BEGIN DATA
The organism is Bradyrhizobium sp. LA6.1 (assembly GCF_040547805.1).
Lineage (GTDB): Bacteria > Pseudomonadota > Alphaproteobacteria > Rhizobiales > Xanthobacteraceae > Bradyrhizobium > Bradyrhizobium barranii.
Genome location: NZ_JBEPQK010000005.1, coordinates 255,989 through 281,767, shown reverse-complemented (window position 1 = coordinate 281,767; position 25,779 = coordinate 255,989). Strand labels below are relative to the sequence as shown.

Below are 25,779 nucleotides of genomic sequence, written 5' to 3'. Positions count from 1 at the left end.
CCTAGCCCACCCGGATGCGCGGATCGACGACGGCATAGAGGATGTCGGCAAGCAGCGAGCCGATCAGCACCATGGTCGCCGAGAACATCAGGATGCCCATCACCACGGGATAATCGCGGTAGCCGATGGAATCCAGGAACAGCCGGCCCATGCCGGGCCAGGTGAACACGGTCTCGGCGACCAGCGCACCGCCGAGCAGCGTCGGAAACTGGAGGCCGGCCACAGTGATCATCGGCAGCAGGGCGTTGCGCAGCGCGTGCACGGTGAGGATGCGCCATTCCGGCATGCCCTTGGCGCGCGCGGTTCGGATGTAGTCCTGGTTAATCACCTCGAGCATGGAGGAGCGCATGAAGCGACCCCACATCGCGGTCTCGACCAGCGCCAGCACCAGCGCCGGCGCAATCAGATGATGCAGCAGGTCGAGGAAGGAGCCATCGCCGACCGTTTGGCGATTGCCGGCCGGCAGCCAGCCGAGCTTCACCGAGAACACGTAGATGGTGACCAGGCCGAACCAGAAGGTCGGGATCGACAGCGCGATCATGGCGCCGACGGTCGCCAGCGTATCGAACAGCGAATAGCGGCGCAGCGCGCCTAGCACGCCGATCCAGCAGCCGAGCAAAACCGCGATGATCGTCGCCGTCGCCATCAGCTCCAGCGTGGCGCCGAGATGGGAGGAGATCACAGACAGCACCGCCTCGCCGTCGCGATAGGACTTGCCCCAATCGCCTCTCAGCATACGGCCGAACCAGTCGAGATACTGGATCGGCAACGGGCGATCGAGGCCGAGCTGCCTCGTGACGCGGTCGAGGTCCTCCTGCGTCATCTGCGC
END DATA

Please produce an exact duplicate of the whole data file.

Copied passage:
The organism is Bradyrhizobium sp. LA6.1 (assembly GCF_040547805.1).
Lineage (GTDB): Bacteria > Pseudomonadota > Alphaproteobacteria > Rhizobiales > Xanthobacteraceae > Bradyrhizobium > Bradyrhizobium barranii.
Genome location: NZ_JBEPQK010000005.1, coordinates 255,989 through 281,767, shown reverse-complemented (window position 1 = coordinate 281,767; position 25,779 = coordinate 255,989). Strand labels below are relative to the sequence as shown.

Below are 25,779 nucleotides of genomic sequence, written 5' to 3'. Positions count from 1 at the left end.
CCTAGCCCACCCGGATGCGCGGATCGACGACGGCATAGAGGATGTCGGCAAGCAGCGAGCCGATCAGCACCATGGTCGCCGAGAACATCAGGATGCCCATCACCACGGGATAATCGCGGTAGCCGATGGAATCCAGGAACAGCCGGCCCATGCCGGGCCAGGTGAACACGGTCTCGGCGACCAGCGCACCGCCGAGCAGCGTCGGAAACTGGAGGCCGGCCACAGTGATCATCGGCAGCAGGGCGTTGCGCAGCGCGTGCACGGTGAGGATGCGCCATTCCGGCATGCCCTTGGCGCGCGCGGTTCGGATGTAGTCCTGGTTAATCACCTCGAGCATGGAGGAGCGCATGAAGCGACCCCACATCGCGGTCTCGACCAGCGCCAGCACCAGCGCCGGCGCAATCAGATGATGCAGCAGGTCGAGGAAGGAGCCATCGCCGACCGTTTGGCGATTGCCGGCCGGCAGCCAGCCGAGCTTCACCGAGAACACGTAGATGGTGACCAGGCCGAACCAGAAGGTCGGGATCGACAGCGCGATCATGGCGCCGACGGTCGCCAGCGTATCGAACAGCGAATAGCGGCGCAGCGCGCCTAGCACGCCGATCCAGCAGCCGAGCAAAACCGCGATGATCGTCGCCGTCGCCATCAGCTCCAGCGTGGCGCCGAGATGGGAGGAGATCACAGACAGCACCGCCTCGCCGTCGCGATAGGACTTGCCCCAATCGCCTCTCAGCATACGGCCGAACCAGTCGAGATACTGGATCGGCAACGGGCGATCGAGGCCGAGCTGCCTCGTGACGCGGTCGAGGTCCTCCTGCGTCATCTGCGC